While Altmann and Bennigson represent our firm's two most highly publicized and procedurally complicated cases, we have also had occasion to become involved in other Holocaust-related actions in the past several years. We have represented Holocaust survivors and their families, including members of Mr. Schoenberg's own family, and served as representatives for dozens of other Austrian-Jewish families who contacted our firm. In August 2000, Mr. Schoenberg was invited by the U.S. Department of State to take part in the Austrian property negotiations, and was the only U.S.-based attorney involved in the negotiations with a personal connection to the claimants. Indeed, the story of the negotiations deserves an essay or book of its own; Stuart Eizenstat's book Imperfect Justice barely scratches the surface. (29) We have also taken part in lectures and group presentations dealing with the issues arising in these cases. While some of our other cases were marked by formal filings, such as the Cassirer case which was filed in Santa Barbara as an offshoot to the Bennigson case, many others have remained in the negotiations phase for years. In such negotiations, we aim to convince the defendant gallery, individual, or even nation, of the value of settling without having to endure the cost and negative publicity of being sued as the holders of Holocaust Art and as the possessors of stolen property seized at the behest of the Nazi authorities. In our most recent success story, we were able to work closely with the representatives of a French museum to work out an equitable settlement whereby the museum authorities bought out our clients' in a Canaletto painting.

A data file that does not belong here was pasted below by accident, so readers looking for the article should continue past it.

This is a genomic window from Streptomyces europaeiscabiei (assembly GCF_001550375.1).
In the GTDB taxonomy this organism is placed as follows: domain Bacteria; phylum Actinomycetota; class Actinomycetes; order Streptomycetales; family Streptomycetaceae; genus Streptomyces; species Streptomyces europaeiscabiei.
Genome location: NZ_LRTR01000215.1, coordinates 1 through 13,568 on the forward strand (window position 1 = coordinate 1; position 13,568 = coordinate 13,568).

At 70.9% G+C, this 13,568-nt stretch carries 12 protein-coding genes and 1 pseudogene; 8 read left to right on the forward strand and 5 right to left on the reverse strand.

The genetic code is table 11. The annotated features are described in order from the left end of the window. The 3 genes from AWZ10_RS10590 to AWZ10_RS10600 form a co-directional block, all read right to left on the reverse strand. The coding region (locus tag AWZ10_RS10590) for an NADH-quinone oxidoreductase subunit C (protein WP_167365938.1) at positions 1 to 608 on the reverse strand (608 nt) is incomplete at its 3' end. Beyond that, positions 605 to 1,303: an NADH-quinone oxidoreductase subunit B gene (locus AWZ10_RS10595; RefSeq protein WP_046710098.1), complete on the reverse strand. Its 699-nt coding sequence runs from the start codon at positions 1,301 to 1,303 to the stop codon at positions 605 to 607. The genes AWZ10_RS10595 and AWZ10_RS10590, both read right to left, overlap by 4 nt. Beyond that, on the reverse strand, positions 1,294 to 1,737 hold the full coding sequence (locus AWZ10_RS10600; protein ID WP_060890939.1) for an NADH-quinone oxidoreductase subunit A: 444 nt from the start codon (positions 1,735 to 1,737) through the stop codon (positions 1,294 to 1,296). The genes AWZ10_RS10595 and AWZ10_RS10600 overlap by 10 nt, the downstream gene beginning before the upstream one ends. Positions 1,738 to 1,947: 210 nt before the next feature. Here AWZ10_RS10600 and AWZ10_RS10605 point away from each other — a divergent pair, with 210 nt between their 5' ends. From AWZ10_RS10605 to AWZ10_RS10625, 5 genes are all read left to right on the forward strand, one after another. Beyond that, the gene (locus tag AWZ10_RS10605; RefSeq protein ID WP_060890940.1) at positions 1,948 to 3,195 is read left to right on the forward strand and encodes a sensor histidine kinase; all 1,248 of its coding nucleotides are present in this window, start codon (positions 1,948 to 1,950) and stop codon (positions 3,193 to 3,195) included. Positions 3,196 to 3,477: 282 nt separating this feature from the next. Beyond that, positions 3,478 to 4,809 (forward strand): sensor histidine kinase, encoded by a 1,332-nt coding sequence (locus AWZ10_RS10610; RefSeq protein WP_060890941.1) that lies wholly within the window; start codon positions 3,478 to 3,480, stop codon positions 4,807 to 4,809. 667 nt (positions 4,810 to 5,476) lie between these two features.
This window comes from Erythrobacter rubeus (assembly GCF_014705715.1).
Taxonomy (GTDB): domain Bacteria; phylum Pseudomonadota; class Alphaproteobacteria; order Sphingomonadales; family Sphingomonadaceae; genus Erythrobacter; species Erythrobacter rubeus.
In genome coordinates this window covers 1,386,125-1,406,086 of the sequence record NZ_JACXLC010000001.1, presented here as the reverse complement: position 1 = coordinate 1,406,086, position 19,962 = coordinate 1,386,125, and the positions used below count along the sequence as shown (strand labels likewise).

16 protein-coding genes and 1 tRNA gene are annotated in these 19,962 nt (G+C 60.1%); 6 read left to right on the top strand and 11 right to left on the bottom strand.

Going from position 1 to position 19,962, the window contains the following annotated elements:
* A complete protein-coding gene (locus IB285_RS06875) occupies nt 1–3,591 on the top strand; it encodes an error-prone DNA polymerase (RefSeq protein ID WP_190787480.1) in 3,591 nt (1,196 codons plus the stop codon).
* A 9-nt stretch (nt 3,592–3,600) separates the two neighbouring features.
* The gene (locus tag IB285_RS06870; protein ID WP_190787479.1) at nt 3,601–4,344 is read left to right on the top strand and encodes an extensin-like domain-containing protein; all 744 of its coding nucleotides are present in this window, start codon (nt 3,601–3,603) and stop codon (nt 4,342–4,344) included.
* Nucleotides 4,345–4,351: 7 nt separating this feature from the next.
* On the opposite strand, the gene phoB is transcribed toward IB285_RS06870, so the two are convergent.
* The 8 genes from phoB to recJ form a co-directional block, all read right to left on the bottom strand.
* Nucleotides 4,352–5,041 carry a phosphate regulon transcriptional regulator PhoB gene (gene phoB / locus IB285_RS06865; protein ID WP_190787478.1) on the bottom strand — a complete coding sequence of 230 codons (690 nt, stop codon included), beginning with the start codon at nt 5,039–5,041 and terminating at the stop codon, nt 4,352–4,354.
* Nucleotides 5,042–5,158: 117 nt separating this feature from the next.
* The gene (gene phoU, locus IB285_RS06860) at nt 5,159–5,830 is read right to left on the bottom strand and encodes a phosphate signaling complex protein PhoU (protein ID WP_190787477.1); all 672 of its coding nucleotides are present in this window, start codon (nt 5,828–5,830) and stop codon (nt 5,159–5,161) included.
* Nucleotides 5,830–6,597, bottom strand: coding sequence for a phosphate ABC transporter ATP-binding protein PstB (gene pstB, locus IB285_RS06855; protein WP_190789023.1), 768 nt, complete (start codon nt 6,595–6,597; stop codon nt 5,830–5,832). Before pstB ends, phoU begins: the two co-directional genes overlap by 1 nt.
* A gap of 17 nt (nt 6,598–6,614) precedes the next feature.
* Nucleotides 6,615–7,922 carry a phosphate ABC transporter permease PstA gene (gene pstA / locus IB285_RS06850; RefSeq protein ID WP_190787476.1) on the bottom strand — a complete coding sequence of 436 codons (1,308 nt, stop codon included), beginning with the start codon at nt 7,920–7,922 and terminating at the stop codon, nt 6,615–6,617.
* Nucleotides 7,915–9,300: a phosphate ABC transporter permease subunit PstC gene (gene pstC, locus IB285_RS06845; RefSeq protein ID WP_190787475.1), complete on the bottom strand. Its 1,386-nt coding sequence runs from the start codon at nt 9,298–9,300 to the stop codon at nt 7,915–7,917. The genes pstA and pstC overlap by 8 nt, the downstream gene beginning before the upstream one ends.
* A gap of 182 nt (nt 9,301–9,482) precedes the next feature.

We thank the editors of the Journal for inviting us to participate in the Symposium and for inviting us to co-author this Article. We hope to report additionally successes and our continued record for justice on behalf of the relatives of Holocaust victims.